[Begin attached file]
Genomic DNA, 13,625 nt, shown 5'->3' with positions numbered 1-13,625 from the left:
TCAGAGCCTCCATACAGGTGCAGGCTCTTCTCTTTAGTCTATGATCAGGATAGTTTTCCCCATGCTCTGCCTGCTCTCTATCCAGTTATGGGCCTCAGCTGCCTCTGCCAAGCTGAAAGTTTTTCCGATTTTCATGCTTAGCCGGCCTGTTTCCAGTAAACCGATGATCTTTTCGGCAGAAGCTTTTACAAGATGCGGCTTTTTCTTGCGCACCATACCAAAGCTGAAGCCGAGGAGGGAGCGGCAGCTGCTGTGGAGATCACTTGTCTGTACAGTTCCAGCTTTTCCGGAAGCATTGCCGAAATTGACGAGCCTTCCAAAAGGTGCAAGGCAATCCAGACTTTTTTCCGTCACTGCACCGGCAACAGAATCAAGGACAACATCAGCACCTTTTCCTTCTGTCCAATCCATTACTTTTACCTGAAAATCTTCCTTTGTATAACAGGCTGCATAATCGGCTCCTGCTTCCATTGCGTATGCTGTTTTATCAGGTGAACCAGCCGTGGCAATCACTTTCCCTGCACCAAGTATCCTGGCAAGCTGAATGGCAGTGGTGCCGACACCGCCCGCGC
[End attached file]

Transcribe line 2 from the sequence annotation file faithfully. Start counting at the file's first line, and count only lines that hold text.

TCAGAGCCTCCATACAGGTGCAGGCTCTTCTCTTTAGTCTATGATCAGGATAGTTTTCCCCATGCTCTGCCTGCTCTCTATCCAGTTATGGGCCTCAGCTGCCTCTGCCAAGCTGAAAGTTTTTCCGATTTTCATGCTTAGCCGGCCTGTTTCCAGTAAACCGATGATCTTTTCGGCAGAAGCTTTTACAAGATGCGGCTTTTTCTTGCGCACCATACCAAAGCTGAAGCCGAGGAGGGAGCGGCAGCTGCTGTGGAGATCACTTGTCTGTACAGTTCCAGCTTTTCCGGAAGCATTGCCGAAATTGACGAGCCTTCCAAAAGGTGCAAGGCAATCCAGACTTTTTTCCGTCACTGCACCGGCAACAGAATCAAGGACAACATCAGCACCTTTTCCTTCTGTCCAATCCATTACTTTTACCTGAAAATCTTCCTTTGTATAACAGGCTGCATAATCGGCTCCTGCTTCCATTGCGTATGCTGTTTTATCAGGTGAACCAGCCGTGGCAATCACTTTCCCTGCACCAAGTATCCTGGCAAGCTGAATGGCAGTGGTGCCGACACCGCCCGCGC